I spent the evening of the Broncos’ first pre-season game with a friend at his home. He has a full-sized Collie called Cody. Cody and my own Collie, Bonnie, play well together. My friend’s back yard is completely fenced – including the gate onto the alley behind his house, with an additional angled extension of barbed wire installed by the landlord. Early in the football game, while the dogs were in the back yard, we heard Cody barking – he has a distinctly different bark from Bonnie’s – but, when it soon stopped, we ignored it. A short while after the game was over and I readied myself to leave, my friend went to let the dogs in. Only Cody was there – no sign anywhere of Bonnie.

Many discussions between my friend and me followed this event. Our conclusion is that someone had been in the alley and noticed that there was an “extra” dog in the yard. Cody was accustomed to barking at anyone who approached the yard, and we believe now that someone opened the unlocked gate, innocently or not, and Bonnie escaped.

At the time, we sprung into action. My friend took to his car and I took to mine. Over the next hour or so, we went in opposite directions, crawling up and down side streets and calling Bonnie’s name – dead silence everywhere. By 11 p.m., I decided to call my friend on his cell to tell him I would go on home, resuming the search – beginning with a call to the County Animal Shelter – early in the morning. It was then that I noticed I had a message on my own cell which, during the football game, had been set to vibrate instead of ring.

The message asked me to call the emergency vet clinic in my city who apparently had Bonnie and who, after scanning her, had contacted the PetLink number. A kindly citizen had come across Bonnie on a main drag – not very far from my friend’s house – wandering frantically and rather aimlessly in the middle of the street, clearly at great risk of being hit. As she explained later, at first, Bonnie was reluctant either to come to the woman or to let her touch her dog collar. But ultimately the woman was successful, scooped Bonnie up and drove her to the all-night vet clinic. After I returned the cell phone call from the clinic, I drove there immediately and retrieved an extremely overwrought dog!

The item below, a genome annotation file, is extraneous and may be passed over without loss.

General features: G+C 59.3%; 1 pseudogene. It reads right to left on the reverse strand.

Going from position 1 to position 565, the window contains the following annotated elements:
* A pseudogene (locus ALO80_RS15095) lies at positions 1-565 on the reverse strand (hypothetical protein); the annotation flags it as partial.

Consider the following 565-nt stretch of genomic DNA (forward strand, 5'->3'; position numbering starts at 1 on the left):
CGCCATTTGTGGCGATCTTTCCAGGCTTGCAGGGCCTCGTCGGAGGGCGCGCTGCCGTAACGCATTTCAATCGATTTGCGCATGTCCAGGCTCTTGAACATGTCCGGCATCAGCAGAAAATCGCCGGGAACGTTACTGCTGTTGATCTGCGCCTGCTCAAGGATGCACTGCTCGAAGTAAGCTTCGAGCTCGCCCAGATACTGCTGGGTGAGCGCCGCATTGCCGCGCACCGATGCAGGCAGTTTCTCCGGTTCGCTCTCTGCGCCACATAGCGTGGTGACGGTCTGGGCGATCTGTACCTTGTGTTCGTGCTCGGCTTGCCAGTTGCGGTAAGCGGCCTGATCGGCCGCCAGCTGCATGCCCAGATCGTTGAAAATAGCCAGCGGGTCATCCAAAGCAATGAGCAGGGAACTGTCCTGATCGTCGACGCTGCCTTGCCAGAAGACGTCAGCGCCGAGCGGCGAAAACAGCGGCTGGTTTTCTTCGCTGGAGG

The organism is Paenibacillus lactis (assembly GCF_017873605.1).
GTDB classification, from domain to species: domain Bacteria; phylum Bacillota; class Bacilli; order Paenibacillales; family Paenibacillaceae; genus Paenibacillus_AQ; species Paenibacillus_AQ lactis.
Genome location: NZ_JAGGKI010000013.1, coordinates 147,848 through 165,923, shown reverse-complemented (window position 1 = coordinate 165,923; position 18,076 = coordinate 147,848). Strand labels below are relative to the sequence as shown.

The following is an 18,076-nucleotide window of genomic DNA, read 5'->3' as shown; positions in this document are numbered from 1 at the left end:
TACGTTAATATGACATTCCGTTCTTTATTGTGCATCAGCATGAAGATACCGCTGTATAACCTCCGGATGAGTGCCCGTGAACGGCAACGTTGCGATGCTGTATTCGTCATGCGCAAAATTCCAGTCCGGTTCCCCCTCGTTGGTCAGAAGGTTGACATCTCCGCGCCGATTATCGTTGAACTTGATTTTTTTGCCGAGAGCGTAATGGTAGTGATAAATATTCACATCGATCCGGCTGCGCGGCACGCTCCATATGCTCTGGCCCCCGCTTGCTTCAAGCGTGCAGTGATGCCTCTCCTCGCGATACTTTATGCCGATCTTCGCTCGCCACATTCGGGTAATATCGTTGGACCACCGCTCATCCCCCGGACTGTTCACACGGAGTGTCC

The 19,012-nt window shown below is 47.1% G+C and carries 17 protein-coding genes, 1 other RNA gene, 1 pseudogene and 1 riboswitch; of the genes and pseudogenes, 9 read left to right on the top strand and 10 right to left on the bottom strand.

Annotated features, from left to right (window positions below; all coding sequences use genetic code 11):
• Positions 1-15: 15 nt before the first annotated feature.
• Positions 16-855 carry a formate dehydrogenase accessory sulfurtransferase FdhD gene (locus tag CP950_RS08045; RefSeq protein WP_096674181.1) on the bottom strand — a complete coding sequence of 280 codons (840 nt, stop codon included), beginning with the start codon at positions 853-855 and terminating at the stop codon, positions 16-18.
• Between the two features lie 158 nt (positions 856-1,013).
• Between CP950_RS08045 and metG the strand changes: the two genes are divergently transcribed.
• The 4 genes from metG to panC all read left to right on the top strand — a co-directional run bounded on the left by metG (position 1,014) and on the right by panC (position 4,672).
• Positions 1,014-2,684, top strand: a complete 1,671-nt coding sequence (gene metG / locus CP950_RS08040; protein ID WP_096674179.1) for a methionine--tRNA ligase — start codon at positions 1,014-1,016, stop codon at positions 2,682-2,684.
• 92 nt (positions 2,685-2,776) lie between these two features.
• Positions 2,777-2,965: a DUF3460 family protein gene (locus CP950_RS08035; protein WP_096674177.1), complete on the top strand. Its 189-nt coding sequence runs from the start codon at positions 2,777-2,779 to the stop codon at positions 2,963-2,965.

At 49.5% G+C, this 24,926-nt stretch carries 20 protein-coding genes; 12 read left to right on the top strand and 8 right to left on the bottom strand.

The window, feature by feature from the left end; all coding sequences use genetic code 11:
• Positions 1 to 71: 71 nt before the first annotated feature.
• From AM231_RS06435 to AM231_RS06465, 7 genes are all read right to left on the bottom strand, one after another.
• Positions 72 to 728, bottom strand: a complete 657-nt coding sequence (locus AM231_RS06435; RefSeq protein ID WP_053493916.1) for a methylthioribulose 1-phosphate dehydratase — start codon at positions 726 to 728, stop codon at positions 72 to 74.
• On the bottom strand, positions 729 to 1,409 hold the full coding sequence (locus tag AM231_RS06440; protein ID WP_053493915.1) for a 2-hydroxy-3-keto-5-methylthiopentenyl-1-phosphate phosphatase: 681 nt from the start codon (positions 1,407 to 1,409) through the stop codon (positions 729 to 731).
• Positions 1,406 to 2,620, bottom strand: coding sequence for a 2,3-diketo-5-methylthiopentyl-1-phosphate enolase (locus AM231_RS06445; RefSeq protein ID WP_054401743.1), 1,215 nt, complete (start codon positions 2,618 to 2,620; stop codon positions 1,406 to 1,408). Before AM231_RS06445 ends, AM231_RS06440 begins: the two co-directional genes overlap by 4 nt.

Pretty Girl Bonnie, which is her formal PetLink name, is a rescued, vet-determined, thoroughbred miniature Collie (to be distinguished from a Sheltie – there are a few subtle differences). As a very young pup, she was found in an open field out in the country, bug-infested, starving and dehydrated. The Good Samaritan who found her took her to a local country vet, who shaved Bonnie, medicated her, and brought her back to excellent health.

The Samaritan fostered her until the connection was made with me in May of this year. Having had to necessarily euthanize my almost 17-year-old cat just last year, I was quite undecided about which way to go again – cat or dog! Long story short, I took Bonnie on and found this amazing dog to be more remarkably calm, sweet and adaptable to my lifestyle than I would have guessed. I was reluctant initially, simply because at one and a half years old, I perceived that she would be too young. As I myself am 72 years of age, I feared I wouldn’t have the energy to provide her with the activity such a young animal would require. Nevertheless, we are both working at it. Bonnie is now spayed and I will soon enroll us in a basic obedience course. She behaves well – a few not-so-good habits notwithstanding – but simple commands are important for her own safety and my convenience!

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